Update: The developer documentation isn't yet available, but the placeholders for HKCDADocument and HKCDADocumentSample are on the web.
Thursday, June 2, 2016
Note: This is the first in a special series of posts jointly written by both Katie Donohue McMillan and me. Katie recently joined Duke as our Innovation Portfolio Manger and brings with her a wealth of experience and a unique perspective from outside the stodgy halls of academia.
A new app? A new device? An old device used in a new way? And old interface put to a new use? None of the above?
We bet many of you share our frustration with the term innovation. Overused, cliché, and now practically blasé, the word has clearly lost its way, the meaning diluted through inclusion in overzealous marketing phrases and conference taglines. If we had a dime for every time someone around here used the word innovation, we’d probably have enough funding to build several ResearchKit/ResearchStack apps that incorporated the HoloLens and Scanadu Scout. We’d get all our transplant patients a 3D-printed organ (or two). We’d be able to buy all of Duke Health patients their own Apple Watch.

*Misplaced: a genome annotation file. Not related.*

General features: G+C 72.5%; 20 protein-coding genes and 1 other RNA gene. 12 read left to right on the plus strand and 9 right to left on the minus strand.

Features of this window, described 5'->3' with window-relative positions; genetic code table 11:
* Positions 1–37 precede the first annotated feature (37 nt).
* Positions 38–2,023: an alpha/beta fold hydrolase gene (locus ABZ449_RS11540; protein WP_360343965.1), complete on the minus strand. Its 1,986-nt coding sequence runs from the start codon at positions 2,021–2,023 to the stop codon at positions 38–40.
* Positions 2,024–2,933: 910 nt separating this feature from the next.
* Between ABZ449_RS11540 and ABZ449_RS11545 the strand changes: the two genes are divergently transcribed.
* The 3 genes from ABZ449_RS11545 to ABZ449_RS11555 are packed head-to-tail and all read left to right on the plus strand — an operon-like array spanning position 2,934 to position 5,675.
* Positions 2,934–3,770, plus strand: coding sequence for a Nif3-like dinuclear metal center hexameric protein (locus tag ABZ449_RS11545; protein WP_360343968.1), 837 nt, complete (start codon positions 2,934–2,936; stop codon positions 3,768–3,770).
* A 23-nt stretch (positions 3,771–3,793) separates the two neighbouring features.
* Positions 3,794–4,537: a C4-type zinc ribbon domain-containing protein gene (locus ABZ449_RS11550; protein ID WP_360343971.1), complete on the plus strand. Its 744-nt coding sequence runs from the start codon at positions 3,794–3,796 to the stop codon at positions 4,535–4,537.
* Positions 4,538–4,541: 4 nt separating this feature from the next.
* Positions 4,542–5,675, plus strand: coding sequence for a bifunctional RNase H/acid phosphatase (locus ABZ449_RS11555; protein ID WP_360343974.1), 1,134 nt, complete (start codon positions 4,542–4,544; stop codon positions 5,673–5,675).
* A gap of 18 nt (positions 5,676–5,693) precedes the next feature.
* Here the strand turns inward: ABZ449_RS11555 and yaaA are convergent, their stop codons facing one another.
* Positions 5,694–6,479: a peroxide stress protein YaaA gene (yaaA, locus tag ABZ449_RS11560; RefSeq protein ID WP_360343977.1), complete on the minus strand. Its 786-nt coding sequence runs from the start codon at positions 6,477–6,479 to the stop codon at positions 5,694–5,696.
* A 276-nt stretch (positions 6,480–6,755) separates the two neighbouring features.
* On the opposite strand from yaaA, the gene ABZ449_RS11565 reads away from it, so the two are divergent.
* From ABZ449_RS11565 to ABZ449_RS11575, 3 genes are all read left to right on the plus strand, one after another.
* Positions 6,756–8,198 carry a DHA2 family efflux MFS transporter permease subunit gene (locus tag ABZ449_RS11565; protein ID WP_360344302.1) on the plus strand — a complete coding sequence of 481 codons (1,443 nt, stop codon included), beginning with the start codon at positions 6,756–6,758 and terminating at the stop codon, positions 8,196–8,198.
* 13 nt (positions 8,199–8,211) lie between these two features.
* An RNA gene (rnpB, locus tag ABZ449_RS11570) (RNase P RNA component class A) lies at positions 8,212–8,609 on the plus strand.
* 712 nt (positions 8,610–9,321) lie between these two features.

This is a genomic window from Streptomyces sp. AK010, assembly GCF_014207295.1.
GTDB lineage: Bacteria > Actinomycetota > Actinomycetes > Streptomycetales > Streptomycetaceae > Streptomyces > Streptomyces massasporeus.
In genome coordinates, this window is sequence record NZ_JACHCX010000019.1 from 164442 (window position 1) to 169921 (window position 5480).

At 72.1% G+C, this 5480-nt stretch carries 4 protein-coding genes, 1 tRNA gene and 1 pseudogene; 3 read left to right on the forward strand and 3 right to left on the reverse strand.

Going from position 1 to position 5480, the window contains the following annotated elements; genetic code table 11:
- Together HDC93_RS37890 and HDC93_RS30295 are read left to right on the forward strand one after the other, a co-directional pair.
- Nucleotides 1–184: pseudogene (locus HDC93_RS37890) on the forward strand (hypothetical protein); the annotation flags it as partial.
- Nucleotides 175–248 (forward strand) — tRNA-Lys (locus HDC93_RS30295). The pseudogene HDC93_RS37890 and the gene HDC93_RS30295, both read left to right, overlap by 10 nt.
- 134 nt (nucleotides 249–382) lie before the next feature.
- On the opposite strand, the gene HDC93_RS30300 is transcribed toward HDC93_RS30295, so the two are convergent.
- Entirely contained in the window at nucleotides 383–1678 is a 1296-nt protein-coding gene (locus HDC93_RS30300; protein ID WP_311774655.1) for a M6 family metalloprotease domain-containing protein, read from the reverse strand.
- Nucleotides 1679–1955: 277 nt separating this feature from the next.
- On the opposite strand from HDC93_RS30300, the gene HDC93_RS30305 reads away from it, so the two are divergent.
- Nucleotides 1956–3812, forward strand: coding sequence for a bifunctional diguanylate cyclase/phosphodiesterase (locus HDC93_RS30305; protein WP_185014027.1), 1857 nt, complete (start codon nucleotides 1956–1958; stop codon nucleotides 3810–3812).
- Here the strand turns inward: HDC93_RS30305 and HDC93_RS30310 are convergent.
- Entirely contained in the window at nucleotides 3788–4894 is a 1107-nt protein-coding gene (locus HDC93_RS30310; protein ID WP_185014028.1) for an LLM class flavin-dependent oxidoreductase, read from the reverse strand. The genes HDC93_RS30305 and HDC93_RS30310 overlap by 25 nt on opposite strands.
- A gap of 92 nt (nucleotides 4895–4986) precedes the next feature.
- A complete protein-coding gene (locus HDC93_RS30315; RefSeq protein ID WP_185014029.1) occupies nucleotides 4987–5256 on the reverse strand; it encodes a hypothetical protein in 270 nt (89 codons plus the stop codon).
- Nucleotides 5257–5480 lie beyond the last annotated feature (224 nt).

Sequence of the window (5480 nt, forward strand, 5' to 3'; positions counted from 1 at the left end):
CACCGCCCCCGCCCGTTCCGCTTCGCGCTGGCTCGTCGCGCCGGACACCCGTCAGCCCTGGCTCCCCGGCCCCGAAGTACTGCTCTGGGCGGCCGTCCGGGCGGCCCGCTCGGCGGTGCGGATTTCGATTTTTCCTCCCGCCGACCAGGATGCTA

Yet, with all the overuse and confusion around the term, it still means something to people that is not represented more clearly through use of another word. For us, it’s the belief that we can find new ways to improve health for all humankind. So we’re not advocating that you jettison “innovation” from your vocabulary. At least not yet.
Merriam-Webster defines innovation as “a new idea, device, or method.” Yet in healthcare, we see “new” things all the time that subjectively don’t rise to the level of innovation. Does a new generic drug, another patient portal app, moving data to the cloud, or the implementation of an electronic health record really fit the bill?